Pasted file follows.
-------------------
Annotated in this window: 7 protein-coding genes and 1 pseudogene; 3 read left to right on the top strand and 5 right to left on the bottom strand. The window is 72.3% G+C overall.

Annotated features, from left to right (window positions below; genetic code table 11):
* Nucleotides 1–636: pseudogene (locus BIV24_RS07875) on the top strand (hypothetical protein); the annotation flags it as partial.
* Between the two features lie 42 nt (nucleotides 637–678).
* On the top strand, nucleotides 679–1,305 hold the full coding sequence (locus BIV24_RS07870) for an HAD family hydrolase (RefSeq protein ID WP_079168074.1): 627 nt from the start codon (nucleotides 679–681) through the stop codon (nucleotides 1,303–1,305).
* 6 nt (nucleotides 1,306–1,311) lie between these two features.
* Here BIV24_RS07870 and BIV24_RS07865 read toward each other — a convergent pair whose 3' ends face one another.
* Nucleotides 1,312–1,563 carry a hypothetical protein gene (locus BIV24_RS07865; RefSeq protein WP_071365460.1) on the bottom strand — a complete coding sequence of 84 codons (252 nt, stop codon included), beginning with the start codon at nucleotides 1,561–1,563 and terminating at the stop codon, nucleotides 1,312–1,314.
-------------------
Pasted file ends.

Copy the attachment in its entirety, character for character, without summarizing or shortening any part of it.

Annotated in this window: 7 protein-coding genes and 1 pseudogene; 3 read left to right on the top strand and 5 right to left on the bottom strand. The window is 72.3% G+C overall.

Annotated features, from left to right (window positions below; genetic code table 11):
* Nucleotides 1–636: pseudogene (locus BIV24_RS07875) on the top strand (hypothetical protein); the annotation flags it as partial.
* Between the two features lie 42 nt (nucleotides 637–678).
* On the top strand, nucleotides 679–1,305 hold the full coding sequence (locus BIV24_RS07870) for an HAD family hydrolase (RefSeq protein ID WP_079168074.1): 627 nt from the start codon (nucleotides 679–681) through the stop codon (nucleotides 1,303–1,305).
* 6 nt (nucleotides 1,306–1,311) lie between these two features.
* Here BIV24_RS07870 and BIV24_RS07865 read toward each other — a convergent pair whose 3' ends face one another.
* Nucleotides 1,312–1,563 carry a hypothetical protein gene (locus BIV24_RS07865; RefSeq protein WP_071365460.1) on the bottom strand — a complete coding sequence of 84 codons (252 nt, stop codon included), beginning with the start codon at nucleotides 1,561–1,563 and terminating at the stop codon, nucleotides 1,312–1,314.